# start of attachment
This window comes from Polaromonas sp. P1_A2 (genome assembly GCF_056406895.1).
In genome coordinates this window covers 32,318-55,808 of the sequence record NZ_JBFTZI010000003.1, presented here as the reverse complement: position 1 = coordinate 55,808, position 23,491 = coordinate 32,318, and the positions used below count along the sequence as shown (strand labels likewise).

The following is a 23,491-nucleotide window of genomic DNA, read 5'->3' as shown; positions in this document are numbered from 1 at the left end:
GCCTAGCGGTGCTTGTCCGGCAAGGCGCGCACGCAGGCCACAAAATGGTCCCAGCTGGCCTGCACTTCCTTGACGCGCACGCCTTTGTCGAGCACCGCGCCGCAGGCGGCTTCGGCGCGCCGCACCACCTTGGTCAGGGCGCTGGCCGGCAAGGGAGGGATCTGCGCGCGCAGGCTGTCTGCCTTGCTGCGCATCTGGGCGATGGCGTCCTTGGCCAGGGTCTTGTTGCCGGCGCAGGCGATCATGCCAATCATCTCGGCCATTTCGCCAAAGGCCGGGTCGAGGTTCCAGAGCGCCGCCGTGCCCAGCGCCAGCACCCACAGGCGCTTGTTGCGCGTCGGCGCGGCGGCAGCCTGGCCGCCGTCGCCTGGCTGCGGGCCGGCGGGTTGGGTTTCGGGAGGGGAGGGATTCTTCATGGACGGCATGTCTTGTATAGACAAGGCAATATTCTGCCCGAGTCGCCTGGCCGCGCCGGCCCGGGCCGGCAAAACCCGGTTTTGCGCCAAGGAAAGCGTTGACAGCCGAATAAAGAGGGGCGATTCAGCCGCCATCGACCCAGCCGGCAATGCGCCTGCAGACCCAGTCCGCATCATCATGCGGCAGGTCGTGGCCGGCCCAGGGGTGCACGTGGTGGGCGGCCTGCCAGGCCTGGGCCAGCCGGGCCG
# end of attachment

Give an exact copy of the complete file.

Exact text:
This window comes from Polaromonas sp. P1_A2 (genome assembly GCF_056406895.1).
In genome coordinates this window covers 32,318-55,808 of the sequence record NZ_JBFTZI010000003.1, presented here as the reverse complement: position 1 = coordinate 55,808, position 23,491 = coordinate 32,318, and the positions used below count along the sequence as shown (strand labels likewise).

The following is a 23,491-nucleotide window of genomic DNA, read 5'->3' as shown; positions in this document are numbered from 1 at the left end:
GCCTAGCGGTGCTTGTCCGGCAAGGCGCGCACGCAGGCCACAAAATGGTCCCAGCTGGCCTGCACTTCCTTGACGCGCACGCCTTTGTCGAGCACCGCGCCGCAGGCGGCTTCGGCGCGCCGCACCACCTTGGTCAGGGCGCTGGCCGGCAAGGGAGGGATCTGCGCGCGCAGGCTGTCTGCCTTGCTGCGCATCTGGGCGATGGCGTCCTTGGCCAGGGTCTTGTTGCCGGCGCAGGCGATCATGCCAATCATCTCGGCCATTTCGCCAAAGGCCGGGTCGAGGTTCCAGAGCGCCGCCGTGCCCAGCGCCAGCACCCACAGGCGCTTGTTGCGCGTCGGCGCGGCGGCAGCCTGGCCGCCGTCGCCTGGCTGCGGGCCGGCGGGTTGGGTTTCGGGAGGGGAGGGATTCTTCATGGACGGCATGTCTTGTATAGACAAGGCAATATTCTGCCCGAGTCGCCTGGCCGCGCCGGCCCGGGCCGGCAAAACCCGGTTTTGCGCCAAGGAAAGCGTTGACAGCCGAATAAAGAGGGGCGATTCAGCCGCCATCGACCCAGCCGGCAATGCGCCTGCAGACCCAGTCCGCATCATCATGCGGCAGGTCGTGGCCGGCCCAGGGGTGCACGTGGTGGGCGGCCTGCCAGGCCTGGGCCAGCCGGGCCG